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Life in full circle

Karma is as “Natural” as Natural Selection

Surprise! Karma IS natural selection, and vice versa!

In my recent posts for PT - as well as in my latest book, Buddhist Biology – I have disconcerted more than a few fundamentalist Buddhists (yes, “fundamentalist Buddhists” is not an oxymoron - there indeed are such people!), by arguing that souls and “reincarnation” are nothing but make-believe abracadabra, fairy tales that must be outgrown if we are to appreciate the genuine convergences between Buddhism and biology. By the same token, in my book and in the present post I shall doubtless upset some biologists, by arguing that seen correctly, “karma” is actually fully consistent with evolution by natural selection.

“All actions create consequences,” wrote the Dalai Lama. “Buddhists call this the law of karma or the law of cause and effect.” This is a stripped-down, more basic description of karma than we generally use in the West, where karma is taken to mean a kind of personal, moral storage bin into which previous actions are tossed, and which then emerge to brighten or bedevil one’s future. If karma is the accumulated load of prior behavior, then my karma is necessarily different from yours (something of a problem, admittedly, for a perspective that emphasizes inter-connectedness and the absence of a uniquely distinct, independent self!). But if we take the Dalai Lama’s understanding, karma is more generally applicable, a fundamental law of the universe that is neither more nor less than a straight-forward – and scientifically valid - acknowledgment that actions have consequences; that is, the law of “cause and effect.”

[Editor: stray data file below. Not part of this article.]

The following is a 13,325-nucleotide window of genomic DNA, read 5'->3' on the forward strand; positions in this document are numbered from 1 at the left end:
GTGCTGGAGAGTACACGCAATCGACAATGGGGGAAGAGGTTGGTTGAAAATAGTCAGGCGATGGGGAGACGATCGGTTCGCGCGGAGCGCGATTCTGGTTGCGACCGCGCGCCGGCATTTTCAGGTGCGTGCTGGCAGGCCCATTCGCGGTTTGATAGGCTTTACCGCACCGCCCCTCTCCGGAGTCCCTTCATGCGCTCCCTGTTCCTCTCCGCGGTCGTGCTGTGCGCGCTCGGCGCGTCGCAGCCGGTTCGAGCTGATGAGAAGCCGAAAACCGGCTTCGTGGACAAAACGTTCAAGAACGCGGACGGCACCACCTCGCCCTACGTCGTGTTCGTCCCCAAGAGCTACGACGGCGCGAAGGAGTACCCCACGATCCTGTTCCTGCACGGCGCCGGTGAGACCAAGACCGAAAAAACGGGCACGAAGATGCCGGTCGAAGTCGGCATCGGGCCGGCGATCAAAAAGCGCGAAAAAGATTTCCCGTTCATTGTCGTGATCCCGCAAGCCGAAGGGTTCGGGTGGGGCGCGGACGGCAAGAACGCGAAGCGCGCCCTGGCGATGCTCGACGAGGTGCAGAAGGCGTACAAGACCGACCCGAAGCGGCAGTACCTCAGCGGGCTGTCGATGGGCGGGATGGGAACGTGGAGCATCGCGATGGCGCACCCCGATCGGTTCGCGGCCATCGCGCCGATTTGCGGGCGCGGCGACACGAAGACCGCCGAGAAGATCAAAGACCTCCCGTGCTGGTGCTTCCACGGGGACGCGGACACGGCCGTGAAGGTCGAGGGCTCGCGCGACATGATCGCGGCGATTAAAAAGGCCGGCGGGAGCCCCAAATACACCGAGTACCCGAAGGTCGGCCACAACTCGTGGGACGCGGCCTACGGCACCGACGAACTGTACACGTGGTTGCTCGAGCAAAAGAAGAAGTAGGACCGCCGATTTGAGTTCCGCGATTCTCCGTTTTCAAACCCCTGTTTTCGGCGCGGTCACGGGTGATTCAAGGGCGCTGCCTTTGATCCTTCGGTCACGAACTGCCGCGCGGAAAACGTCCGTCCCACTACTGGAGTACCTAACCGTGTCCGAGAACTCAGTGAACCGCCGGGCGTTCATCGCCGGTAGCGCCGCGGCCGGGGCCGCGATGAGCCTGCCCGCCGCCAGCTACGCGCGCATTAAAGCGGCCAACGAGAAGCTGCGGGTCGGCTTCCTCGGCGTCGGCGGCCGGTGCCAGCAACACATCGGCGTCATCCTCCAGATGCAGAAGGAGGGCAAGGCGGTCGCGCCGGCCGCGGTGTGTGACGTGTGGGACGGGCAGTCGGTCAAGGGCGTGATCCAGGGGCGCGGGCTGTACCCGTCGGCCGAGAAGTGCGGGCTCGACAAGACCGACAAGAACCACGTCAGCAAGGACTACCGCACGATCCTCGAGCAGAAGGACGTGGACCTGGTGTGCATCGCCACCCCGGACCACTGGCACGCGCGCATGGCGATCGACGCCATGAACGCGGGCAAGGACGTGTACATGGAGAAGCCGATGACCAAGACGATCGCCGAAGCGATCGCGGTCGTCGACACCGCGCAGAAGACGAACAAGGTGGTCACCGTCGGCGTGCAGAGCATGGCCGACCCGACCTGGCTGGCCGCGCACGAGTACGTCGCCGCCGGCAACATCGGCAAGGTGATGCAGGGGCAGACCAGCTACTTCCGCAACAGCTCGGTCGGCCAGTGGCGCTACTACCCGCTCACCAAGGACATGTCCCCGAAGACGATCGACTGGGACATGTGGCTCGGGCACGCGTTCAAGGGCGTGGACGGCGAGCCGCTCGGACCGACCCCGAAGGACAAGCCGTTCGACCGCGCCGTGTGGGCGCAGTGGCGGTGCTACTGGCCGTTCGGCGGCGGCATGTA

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No one swims outside the gene pool. What each of us identifies as "our self" is only a temporary collection of genes drawn from a much vaster, shared genome, destined to dissolve back into that gargantuan, universal melting pot, and whose physical substance is shared with all matter, nonliving as well as living. Think of an eddy in a stream, not really existing by itself, independently, but rather a temporary arrangement of "passing-through stuff," given a name for the time being, and therefore sometimes called “oak tree,” “snowy egret,” “elephant” or “person.” This is not news to the modern biologist, nor to the practicing Buddhist, two seemingly distinct perspectives that originate very differently, yet coalesce remarkably in outlook and insight.

Buddhists talk about “mind-streams” coursing through innumerable generations; evolutionary scientists talk about genes doing the same thing. For Buddhists, our physical existence at any given time is a consequence of the accumulated consequences (karma) of our past. For biologists, it’s a consequence of accumulated genetic information, a kind of evolutionary karma achieved via differential reproductive success of certain bodies and their interpolated genes.